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Pop culture obsessives writing for the pop culture obsessed.

A non-animated Mel Blanc still slayed them on The Jack Benny Show

Illustration for article titled A non-animated Mel Blanc still slayed them on The Jack Benny Show

Every day, Watch This offers staff recommendations inspired by the week’s new releases or premieres. This week: In honor of the American Idol series finale, we’re revisiting our favorite television episodes featuring a talent competition.

The Jack Benny Show, “Talent Show” (season seven, episode eight; originally aired 12/30/56)

Mel Blanc is most famous for being the “Man Of A Thousand Voices,” bringing to life Bugs Bunny, Porky Pig, Daffy Duck, and many other alliterative heroes in the Warner Bros. cartoon stable. Even before that, Blanc got his start on radio. The obviously aural medium made quick use of a voice talent like Blanc, who could play numerous characters on a single show, just by switching his accent and offering a bunch of sound effects. He eventually landed on the most popular radio series of the golden-age era, The Jack Benny Show, which ran on Sunday nights at 7 for many years, easily defeating whatever unfortunate show drew the same time slot as his program.


Blanc was a utility player on Benny’s show, depicting deliverymen, train-station announcers (“Anaheim, Azusa, and Cucamonga”), stagehands, and most famously, a department store clerk who loses it at the holidays. Benny’s staff realized Blanc’s amazing versatility the day that the sound effect for Benny’s car Maxwell failed, and he easily stepped in to imitate the car.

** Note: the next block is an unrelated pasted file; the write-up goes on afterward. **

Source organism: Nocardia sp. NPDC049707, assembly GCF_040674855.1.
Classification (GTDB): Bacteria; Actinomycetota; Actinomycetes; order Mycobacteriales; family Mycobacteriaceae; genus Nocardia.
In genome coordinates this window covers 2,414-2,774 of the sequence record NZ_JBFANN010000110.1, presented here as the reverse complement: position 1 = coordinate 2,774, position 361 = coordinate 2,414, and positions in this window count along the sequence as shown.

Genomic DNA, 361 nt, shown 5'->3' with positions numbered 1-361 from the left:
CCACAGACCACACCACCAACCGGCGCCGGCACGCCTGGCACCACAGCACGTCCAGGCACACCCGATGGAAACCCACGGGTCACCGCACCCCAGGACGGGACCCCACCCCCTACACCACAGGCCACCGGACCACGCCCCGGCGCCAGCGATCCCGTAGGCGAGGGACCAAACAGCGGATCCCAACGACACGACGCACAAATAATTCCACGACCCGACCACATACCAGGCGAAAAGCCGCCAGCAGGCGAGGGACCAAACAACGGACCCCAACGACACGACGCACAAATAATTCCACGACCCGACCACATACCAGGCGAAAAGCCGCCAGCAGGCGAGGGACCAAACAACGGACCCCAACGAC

As the television era dawned, Benny was one of the select group of radio stars to make the jump. His deadpan, slackjawed pauses whipped an audience to laughter on screen just as they did over the air. But on TV, many of Benny’s background players finally came to the forefront. An early example was Benny’s “Talent Show” episode in 1956, back in the fledgling days of TV. Benny didn’t have much of a set for most of his show, standing in front of an austere curtain. Where his contemporaries like Sid Caesar and Milton Berle went broad in their humor, Benny got more mileage by going small. His nuanced wit usually let someone else take center stage (think of Benny descendants like Johnny Carson or Conan O’Brien). This episode starts out with a cameo by Jayne Mansfield, followed by a song and dance number pushing Lucky Strike cigarettes by the brilliant Eddie “Rochester” Anderson, Benny’s longtime sidekick.

At around the 11-minute mark, Benny says he’s promoting new talent in an amateur contest. He brings out Blanc, posing as a Mr. Gropff, who, surprise, can do numerous impressions. Rumor has it that Blanc was so versatile, Benny’s staff would often try to stump him, coming up with suggestions like “English racehorse,” which he pulls off here. Blanc also demonstrates how he created a variety of his original sounds, from a St. Bernard to a one-man band. Even more amusing than watching Benny trying not to laugh is seeing Mel Blanc doing what he was the best in the world at doing, in front of the camera at long last.

Availability: “Talent Show,” from season seven of The Jack Benny Show, is available in DVD box set and also on YouTube.


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